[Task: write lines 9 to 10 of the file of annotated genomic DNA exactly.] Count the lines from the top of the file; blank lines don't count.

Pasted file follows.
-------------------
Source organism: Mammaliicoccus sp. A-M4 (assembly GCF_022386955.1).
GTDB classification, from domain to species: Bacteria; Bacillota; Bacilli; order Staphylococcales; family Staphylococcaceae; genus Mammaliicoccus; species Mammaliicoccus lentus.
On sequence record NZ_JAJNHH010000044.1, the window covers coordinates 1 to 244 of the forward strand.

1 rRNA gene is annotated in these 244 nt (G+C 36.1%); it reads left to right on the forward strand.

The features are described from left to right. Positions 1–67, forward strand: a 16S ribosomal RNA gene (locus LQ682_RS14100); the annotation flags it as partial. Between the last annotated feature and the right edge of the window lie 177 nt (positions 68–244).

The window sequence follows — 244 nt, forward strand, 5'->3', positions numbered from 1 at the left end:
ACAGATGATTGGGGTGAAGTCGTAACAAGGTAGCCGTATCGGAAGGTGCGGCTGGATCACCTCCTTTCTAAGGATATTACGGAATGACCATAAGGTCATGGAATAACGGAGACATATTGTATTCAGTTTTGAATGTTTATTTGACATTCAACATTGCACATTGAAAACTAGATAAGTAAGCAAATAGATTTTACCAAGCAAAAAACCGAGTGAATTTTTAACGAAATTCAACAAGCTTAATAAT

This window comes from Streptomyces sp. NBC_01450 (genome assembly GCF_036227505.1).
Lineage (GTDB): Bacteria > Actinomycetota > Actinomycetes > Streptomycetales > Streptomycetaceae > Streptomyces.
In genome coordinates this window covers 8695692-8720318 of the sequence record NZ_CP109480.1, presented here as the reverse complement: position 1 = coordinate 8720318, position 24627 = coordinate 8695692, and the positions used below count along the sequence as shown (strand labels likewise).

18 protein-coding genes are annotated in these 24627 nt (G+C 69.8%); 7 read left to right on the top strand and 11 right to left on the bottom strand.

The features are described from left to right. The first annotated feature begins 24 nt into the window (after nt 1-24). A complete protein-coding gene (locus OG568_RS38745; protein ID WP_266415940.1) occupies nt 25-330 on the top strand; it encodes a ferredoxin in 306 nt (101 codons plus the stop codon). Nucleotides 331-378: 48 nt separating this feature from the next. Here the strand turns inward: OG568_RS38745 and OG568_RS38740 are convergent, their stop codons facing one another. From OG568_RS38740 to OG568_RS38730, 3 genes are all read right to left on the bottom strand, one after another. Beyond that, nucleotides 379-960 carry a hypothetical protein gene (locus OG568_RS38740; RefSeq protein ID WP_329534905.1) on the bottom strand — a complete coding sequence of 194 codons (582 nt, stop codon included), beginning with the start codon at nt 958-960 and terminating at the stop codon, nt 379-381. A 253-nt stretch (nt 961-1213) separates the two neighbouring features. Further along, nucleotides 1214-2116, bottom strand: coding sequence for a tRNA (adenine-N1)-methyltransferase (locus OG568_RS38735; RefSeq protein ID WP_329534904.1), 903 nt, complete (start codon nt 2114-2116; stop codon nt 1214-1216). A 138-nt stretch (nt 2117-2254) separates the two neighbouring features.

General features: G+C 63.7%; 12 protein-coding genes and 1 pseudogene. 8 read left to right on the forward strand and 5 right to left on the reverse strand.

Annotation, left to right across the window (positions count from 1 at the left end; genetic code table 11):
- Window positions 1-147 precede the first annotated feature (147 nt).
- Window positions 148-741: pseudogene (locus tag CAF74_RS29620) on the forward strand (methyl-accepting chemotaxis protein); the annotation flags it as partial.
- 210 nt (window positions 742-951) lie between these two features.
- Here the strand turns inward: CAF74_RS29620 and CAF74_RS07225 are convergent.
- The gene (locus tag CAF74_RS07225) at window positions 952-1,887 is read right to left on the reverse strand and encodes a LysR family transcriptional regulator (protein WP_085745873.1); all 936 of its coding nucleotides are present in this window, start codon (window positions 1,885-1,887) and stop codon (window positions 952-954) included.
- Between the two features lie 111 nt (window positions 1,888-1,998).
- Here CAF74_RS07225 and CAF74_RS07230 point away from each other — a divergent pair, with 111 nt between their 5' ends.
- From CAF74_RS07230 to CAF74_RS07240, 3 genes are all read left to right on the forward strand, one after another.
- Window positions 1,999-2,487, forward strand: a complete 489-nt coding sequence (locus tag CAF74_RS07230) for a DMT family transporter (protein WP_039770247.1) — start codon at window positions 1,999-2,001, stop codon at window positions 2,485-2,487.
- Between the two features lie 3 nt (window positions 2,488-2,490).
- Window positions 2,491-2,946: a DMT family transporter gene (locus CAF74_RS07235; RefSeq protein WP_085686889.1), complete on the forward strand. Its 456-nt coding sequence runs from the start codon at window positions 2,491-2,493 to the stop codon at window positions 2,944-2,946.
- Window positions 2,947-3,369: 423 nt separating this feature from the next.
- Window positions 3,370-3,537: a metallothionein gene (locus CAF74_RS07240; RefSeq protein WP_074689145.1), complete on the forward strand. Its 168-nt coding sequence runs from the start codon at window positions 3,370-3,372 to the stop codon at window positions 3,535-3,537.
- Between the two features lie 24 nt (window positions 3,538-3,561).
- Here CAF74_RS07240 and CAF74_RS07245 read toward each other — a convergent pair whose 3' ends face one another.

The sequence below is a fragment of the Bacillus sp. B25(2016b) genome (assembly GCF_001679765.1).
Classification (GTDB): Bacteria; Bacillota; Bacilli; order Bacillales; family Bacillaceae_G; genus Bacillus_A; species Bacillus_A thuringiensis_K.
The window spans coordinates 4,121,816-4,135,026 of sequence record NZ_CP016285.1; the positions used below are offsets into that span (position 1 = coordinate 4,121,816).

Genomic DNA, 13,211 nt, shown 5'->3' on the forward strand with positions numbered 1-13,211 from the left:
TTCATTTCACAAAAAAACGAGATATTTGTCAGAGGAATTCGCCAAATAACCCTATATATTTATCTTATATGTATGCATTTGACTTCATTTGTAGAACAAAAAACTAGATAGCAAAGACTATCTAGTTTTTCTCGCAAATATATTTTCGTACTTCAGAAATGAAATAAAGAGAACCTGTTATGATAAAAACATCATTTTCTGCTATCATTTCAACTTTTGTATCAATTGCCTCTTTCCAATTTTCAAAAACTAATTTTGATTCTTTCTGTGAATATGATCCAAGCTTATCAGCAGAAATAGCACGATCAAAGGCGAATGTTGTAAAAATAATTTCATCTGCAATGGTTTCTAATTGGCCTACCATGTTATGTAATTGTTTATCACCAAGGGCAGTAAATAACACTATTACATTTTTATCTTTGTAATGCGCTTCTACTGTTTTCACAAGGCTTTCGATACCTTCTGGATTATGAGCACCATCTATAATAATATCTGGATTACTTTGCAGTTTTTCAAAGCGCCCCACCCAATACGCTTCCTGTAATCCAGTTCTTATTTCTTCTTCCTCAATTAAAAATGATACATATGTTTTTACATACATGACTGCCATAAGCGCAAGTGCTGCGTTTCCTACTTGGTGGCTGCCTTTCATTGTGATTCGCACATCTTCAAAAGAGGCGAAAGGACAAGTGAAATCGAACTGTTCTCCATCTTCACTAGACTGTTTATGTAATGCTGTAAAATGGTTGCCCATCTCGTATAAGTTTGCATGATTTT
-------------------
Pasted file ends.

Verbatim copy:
Lineage (GTDB): Bacteria > Actinomycetota > Actinomycetes > Streptomycetales > Streptomycetaceae > Streptomyces.
In genome coordinates this window covers 8695692-8720318 of the sequence record NZ_CP109480.1, presented here as the reverse complement: position 1 = coordinate 8720318, position 24627 = coordinate 8695692, and the positions used below count along the sequence as shown (strand labels likewise).